Disentangling the Data on Planned Parenthood Affiliates’ Abortion Services and Receipt of Taxpayer Funding

Report Health Care Reform

Disentangling the Data on Planned Parenthood Affiliates’ Abortion Services and Receipt of Taxpayer Funding

September 30, 2015 4 min read Download Report

Authors: Jamie Hall and Roger Severino

Planned Parenthood Federation of America claims that the 665 clinics run by its affiliates[1] provide a “wide range” of health care as justification for taxpayers providing more than 40 percent of their funding, and that abortion is a small proportion of their services.[2] Yet, data show that Planned Parenthood Federation of America is the country’s largest abortion provider with affiliates performing more than 300,000 abortions per year, which amounts to approximately one out of every three in the country.[3]

How Does Planned Parenthood Calculate Its Claims About Its Abortion Services?

Although Planned Parenthood Federation of America reportedly requires all affiliates to have at least one clinic that performs abortions,[4] Planned Parenthood’s annual report does not identify the number of affiliated clinics that provide abortion services or how much of Planned Parenthood’s total revenue results from abortions. Instead, the report claims that abortions account for only 3 percent of the medical services Planned Parenthood affiliates provide.[5]

How does the Planned Parenthood annual report arrive at the 3 percent figure? The calculation counts each “discrete clinical interaction” as a separate “medical service,” meaning simple tests or routine provision of birth control are given the same weight as surgical or chemical abortions.[6] For example, if a woman in the course of a year receives a free condom, a pregnancy test, a sexually transmitted infection (STI) test, and an abortion, Planned Parenthood would say abortion was only 25 percent of the services provided.

Even with Planned Parenthood’s broad definition of “medical service,” data reported in the organization’s annual report suggest that roughly 12 percent of people who received a service from Planned Parenthood affiliates received an abortion during the reporting year.[7]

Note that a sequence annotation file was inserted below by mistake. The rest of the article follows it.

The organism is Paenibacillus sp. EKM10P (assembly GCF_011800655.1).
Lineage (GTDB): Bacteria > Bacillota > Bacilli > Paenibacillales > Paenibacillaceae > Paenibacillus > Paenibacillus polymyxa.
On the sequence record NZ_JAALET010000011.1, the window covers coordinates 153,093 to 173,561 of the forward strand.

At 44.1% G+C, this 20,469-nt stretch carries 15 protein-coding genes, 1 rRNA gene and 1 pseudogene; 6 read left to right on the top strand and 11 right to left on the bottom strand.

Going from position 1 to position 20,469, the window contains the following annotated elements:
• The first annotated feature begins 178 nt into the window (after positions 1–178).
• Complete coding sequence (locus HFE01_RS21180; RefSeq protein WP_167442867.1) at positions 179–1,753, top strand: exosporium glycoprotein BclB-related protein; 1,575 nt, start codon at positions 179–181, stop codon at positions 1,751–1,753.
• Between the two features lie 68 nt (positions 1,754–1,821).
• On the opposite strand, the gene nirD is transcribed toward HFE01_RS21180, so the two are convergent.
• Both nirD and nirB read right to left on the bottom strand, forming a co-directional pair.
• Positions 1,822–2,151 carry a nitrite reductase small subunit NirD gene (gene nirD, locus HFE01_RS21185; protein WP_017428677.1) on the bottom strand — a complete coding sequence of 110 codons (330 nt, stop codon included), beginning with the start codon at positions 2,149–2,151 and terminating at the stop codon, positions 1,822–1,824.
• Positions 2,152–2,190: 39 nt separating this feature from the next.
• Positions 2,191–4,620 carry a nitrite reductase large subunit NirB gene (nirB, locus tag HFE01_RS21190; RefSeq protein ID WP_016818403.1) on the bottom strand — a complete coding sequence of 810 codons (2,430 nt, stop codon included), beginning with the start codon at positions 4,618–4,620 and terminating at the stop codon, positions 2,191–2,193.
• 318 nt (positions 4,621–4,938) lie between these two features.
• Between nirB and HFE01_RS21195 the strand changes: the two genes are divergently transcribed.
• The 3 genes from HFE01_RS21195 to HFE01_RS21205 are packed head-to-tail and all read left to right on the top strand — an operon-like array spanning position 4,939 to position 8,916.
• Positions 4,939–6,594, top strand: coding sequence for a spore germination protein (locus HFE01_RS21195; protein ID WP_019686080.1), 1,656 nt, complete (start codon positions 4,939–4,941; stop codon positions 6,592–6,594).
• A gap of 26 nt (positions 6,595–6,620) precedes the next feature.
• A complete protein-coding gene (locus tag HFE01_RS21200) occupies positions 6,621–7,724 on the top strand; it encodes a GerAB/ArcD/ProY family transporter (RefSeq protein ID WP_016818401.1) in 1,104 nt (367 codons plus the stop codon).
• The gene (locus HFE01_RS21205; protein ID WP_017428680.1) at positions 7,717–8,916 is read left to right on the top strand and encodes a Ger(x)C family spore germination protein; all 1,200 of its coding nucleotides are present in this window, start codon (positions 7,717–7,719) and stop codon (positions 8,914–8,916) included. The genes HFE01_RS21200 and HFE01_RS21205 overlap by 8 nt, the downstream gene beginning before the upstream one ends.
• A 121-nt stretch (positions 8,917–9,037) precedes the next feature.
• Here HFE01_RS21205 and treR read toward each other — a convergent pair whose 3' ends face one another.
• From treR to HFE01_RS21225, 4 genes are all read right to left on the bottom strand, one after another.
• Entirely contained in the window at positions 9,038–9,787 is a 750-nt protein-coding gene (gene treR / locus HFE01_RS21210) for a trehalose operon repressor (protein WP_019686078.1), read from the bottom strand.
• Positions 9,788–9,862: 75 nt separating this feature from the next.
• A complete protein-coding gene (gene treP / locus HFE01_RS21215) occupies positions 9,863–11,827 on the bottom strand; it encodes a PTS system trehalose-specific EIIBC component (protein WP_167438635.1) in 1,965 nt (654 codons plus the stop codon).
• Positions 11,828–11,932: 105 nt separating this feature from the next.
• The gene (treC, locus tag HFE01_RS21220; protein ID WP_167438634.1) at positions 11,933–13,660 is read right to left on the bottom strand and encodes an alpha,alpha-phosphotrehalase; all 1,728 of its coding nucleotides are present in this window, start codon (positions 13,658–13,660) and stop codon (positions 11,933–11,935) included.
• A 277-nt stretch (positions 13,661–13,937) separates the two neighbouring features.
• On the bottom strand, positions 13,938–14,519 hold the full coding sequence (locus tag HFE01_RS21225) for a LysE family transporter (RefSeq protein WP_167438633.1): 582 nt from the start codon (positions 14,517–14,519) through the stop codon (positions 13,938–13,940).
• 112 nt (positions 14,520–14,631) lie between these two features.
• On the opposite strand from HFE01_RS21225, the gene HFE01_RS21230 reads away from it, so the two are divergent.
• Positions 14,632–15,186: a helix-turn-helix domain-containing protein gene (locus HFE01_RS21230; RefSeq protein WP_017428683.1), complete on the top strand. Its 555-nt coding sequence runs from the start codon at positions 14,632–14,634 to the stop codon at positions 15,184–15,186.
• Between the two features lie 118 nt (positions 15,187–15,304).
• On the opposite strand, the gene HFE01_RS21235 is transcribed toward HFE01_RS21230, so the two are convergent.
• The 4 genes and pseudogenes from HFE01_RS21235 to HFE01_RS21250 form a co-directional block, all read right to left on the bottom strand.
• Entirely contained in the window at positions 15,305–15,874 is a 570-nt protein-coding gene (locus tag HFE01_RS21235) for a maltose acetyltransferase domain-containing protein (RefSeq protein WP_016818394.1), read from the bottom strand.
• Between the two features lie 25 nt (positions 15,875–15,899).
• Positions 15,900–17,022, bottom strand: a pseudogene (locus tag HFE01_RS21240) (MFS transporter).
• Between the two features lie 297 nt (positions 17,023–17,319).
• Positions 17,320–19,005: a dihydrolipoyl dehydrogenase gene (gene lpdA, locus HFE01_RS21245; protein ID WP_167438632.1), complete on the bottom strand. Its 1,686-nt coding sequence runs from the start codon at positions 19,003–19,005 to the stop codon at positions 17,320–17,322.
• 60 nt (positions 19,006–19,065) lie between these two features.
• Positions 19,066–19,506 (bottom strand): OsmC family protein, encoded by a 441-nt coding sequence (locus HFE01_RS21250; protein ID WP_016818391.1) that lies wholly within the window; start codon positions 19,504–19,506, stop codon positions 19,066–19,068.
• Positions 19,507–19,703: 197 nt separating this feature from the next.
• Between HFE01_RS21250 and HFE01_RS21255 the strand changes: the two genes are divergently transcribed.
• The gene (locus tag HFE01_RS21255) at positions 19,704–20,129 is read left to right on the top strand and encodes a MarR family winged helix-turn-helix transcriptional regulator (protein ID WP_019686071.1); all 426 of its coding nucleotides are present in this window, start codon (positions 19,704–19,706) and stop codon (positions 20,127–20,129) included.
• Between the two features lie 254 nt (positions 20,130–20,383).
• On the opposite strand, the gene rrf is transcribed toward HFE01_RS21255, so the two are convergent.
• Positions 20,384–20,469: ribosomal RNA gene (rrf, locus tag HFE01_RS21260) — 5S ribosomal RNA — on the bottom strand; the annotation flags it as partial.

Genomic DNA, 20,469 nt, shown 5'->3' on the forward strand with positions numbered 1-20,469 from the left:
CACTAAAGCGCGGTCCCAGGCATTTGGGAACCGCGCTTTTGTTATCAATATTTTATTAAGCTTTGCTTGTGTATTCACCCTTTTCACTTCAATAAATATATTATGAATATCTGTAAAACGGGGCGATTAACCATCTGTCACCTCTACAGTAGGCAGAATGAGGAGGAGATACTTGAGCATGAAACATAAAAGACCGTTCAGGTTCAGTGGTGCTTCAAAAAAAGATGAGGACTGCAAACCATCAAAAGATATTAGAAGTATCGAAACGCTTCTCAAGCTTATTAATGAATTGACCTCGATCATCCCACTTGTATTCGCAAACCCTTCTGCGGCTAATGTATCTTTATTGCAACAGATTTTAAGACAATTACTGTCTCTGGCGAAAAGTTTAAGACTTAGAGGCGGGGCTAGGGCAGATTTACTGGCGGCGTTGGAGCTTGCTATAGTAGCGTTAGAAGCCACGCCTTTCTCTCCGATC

Despite a nearly 20 percent decline in the number of abortions in the country between 2000 and 2011,[8] the number of abortions Planned Parenthood performed during that time increased from 197,070 to 333,964, thereby more than doubling its share of the abortion market from 15 percent in 2000 to 32 percent in 2011,[9] the latest year for which national data are available.

Planned Parenthood affiliates perform about 20 abortions for every prenatal care visit and about 200 abortions for every adoption referral based on the approximately 300,000 abortions they perform each year.[10]

Planned Parenthood Federation of America’s Government Subsidies

Combined federal, state, and local government funding has increased from $203 million (30 percent of Planned Parenthood’s consolidated revenue) during its fiscal year 2000–2001 to $528 million (41 percent of revenue) during 2013–2014.[11] Planned Parenthood’s annual report does not provide a breakdown of federal versus state funding or the exact government grants, contracts, and reimbursements it receives.

A Congressional Budget Office (CBO) analysis released in September 2015, however, shows that the organization’s affiliates received approximately $60 million of taxpayer money under Title X of the Public Health Services Act, and $390 million through federal payments under Medicaid in 2013.[12] The federal government generally provides reimbursement for 90 percent of the cost of “family planning services” and products covered under Medicaid, while states provide the remaining 10 percent.[13]

Under Title X grants, abortion providers are able to prorate expenses such as staff and waiting rooms, covering a portion of the fixed costs of the abortion-related staff and facilities. According to the Guttmacher Institute,

Because Title X grants offer up-front funding to providers (rather than payment after-the-fact, as with Medicaid or private insurance), the program provides essential infrastructure support that allows health centers providing family planning services to keep their doors open for clients. Up-front funding helps supply a cash-flow cushion for providers who are often operating on tight and uncertain budgets.[14]

In addition, federal regulations require that “[e]ach project supported under [Title X] must…[n]ot provide abortion as a method of family planning,” but also “must”:

(i) Offer pregnant women the opportunity to be provided information and counseling regarding each of the following options:
(A) Prenatal care and delivery;
(B) Infant care, foster care, or adoption; and
(C) Pregnancy termination.
(ii) If requested to provide such information and counseling, provide neutral, factual information and nondirective counseling on each of the options, and referral upon request, except with respect to any option(s) about which the pregnant woman indicates she does not wish to receive such information and counseling.[15]